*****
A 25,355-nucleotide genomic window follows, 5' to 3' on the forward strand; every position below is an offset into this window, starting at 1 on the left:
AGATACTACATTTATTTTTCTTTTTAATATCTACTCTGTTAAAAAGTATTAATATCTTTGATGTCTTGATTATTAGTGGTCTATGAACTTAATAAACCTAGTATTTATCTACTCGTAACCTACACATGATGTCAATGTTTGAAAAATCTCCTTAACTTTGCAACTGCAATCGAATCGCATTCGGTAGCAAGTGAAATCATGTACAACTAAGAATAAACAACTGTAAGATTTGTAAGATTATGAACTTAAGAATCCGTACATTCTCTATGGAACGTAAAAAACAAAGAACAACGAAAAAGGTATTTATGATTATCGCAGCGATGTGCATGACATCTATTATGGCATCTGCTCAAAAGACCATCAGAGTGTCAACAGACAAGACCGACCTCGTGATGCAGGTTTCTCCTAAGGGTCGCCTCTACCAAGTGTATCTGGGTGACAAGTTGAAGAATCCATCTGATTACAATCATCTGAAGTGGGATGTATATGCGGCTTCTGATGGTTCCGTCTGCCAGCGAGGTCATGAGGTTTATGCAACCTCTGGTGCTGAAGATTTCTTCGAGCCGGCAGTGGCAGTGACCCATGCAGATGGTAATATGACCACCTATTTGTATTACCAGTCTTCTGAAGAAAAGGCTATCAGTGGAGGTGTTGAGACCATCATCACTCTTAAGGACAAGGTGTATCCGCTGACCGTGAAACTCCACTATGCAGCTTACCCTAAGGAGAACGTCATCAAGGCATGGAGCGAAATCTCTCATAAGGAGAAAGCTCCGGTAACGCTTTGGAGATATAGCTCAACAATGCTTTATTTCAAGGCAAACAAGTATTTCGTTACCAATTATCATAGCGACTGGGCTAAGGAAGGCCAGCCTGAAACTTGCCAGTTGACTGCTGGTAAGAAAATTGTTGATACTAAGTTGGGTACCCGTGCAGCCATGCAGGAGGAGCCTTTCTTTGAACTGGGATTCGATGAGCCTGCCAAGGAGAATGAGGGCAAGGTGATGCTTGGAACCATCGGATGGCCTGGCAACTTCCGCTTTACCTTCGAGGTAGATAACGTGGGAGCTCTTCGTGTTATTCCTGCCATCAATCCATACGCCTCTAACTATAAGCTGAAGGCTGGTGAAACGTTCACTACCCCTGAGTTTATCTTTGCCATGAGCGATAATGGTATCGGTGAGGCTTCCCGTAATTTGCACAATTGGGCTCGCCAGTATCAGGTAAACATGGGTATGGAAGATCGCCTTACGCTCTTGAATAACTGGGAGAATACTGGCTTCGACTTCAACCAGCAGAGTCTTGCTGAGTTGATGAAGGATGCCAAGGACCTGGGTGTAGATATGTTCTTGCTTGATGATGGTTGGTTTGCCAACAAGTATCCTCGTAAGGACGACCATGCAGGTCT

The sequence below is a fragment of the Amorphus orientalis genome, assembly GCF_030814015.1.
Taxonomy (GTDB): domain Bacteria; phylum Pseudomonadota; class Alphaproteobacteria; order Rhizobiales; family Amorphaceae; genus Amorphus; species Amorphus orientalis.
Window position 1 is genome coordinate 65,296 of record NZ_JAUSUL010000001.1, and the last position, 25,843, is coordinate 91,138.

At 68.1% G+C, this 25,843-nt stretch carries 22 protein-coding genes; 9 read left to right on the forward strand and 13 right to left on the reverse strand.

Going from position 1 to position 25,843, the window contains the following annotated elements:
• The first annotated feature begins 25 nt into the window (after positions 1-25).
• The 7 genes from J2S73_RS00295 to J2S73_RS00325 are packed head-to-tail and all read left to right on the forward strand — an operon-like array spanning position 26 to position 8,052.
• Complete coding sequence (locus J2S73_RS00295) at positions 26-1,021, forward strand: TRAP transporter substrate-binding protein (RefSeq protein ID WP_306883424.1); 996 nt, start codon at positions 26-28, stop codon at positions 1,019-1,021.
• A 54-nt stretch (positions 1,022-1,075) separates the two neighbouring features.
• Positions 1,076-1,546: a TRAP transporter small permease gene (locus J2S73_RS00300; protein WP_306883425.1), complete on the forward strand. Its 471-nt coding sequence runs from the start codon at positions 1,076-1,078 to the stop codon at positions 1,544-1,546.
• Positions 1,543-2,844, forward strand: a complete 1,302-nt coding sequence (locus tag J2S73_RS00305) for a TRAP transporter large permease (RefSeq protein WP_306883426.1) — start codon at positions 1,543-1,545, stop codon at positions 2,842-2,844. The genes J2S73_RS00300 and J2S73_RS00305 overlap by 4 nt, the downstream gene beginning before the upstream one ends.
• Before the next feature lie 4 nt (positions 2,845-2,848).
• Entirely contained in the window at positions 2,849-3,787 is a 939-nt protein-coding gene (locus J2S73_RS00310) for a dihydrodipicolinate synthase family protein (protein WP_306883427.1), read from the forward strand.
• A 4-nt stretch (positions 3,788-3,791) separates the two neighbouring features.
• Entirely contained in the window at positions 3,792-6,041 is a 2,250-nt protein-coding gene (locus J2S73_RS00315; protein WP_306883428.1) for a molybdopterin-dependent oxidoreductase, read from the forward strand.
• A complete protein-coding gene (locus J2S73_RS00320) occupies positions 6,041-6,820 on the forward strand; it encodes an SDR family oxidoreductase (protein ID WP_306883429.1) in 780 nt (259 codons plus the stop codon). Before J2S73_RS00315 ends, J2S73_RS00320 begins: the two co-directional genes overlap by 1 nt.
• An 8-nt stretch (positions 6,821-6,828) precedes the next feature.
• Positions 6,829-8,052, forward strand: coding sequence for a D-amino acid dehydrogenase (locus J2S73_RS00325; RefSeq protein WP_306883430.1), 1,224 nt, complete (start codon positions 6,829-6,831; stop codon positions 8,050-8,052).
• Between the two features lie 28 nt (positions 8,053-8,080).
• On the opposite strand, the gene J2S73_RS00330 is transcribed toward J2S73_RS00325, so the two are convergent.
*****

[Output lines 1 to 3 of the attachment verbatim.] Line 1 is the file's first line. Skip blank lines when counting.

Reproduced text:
A 25,355-nucleotide genomic window follows, 5' to 3' on the forward strand; every position below is an offset into this window, starting at 1 on the left:
AGATACTACATTTATTTTTCTTTTTAATATCTACTCTGTTAAAAAGTATTAATATCTTTGATGTCTTGATTATTAGTGGTCTATGAACTTAATAAACCTAGTATTTATCTACTCGTAACCTACACATGATGTCAATGTTTGAAAAATCTCCTTAACTTTGCAACTGCAATCGAATCGCATTCGGTAGCAAGTGAAATCATGTACAACTAAGAATAAACAACTGTAAGATTTGTAAGATTATGAACTTAAGAATCCGTACATTCTCTATGGAACGTAAAAAACAAAGAACAACGAAAAAGGTATTTATGATTATCGCAGCGATGTGCATGACATCTATTATGGCATCTGCTCAAAAGACCATCAGAGTGTCAACAGACAAGACCGACCTCGTGATGCAGGTTTCTCCTAAGGGTCGCCTCTACCAAGTGTATCTGGGTGACAAGTTGAAGAATCCATCTGATTACAATCATCTGAAGTGGGATGTATATGCGGCTTCTGATGGTTCCGTCTGCCAGCGAGGTCATGAGGTTTATGCAACCTCTGGTGCTGAAGATTTCTTCGAGCCGGCAGTGGCAGTGACCCATGCAGATGGTAATATGACCACCTATTTGTATTACCAGTCTTCTGAAGAAAAGGCTATCAGTGGAGGTGTTGAGACCATCATCACTCTTAAGGACAAGGTGTATCCGCTGACCGTGAAACTCCACTATGCAGCTTACCCTAAGGAGAACGTCATCAAGGCATGGAGCGAAATCTCTCATAAGGAGAAAGCTCCGGTAACGCTTTGGAGATATAGCTCAACAATGCTTTATTTCAAGGCAAACAAGTATTTCGTTACCAATTATCATAGCGACTGGGCTAAGGAAGGCCAGCCTGAAACTTGCCAGTTGACTGCTGGTAAGAAAATTGTTGATACTAAGTTGGGTACCCGTGCAGCCATGCAGGAGGAGCCTTTCTTTGAACTGGGATTCGATGAGCCTGCCAAGGAGAATGAGGGCAAGGTGATGCTTGGAACCATCGGATGGCCTGGCAACTTCCGCTTTACCTTCGAGGTAGATAACGTGGGAGCTCTTCGTGTTATTCCTGCCATCAATCCATACGCCTCTAACTATAAGCTGAAGGCTGGTGAAACGTTCACTACCCCTGAGTTTATCTTTGCCATGAGCGATAATGGTATCGGTGAGGCTTCCCGTAATTTGCACAATTGGGCTCGCCAGTATCAGGTAAACATGGGTATGGAAGATCGCCTTACGCTCTTGAATAACTGGGAGAATACTGGCTTCGACTTCAACCAGCAGAGTCTTGCTGAGTTGATGAAGGATGCCAAGGACCTGGGTGTAGATATGTTCTTGCTTGATGATGGTTGGTTTGCCAACAAGTATCCTCGTAAGGACGACCATGCAGGTCT

The sequence below is a fragment of the Amorphus orientalis genome, assembly GCF_030814015.1.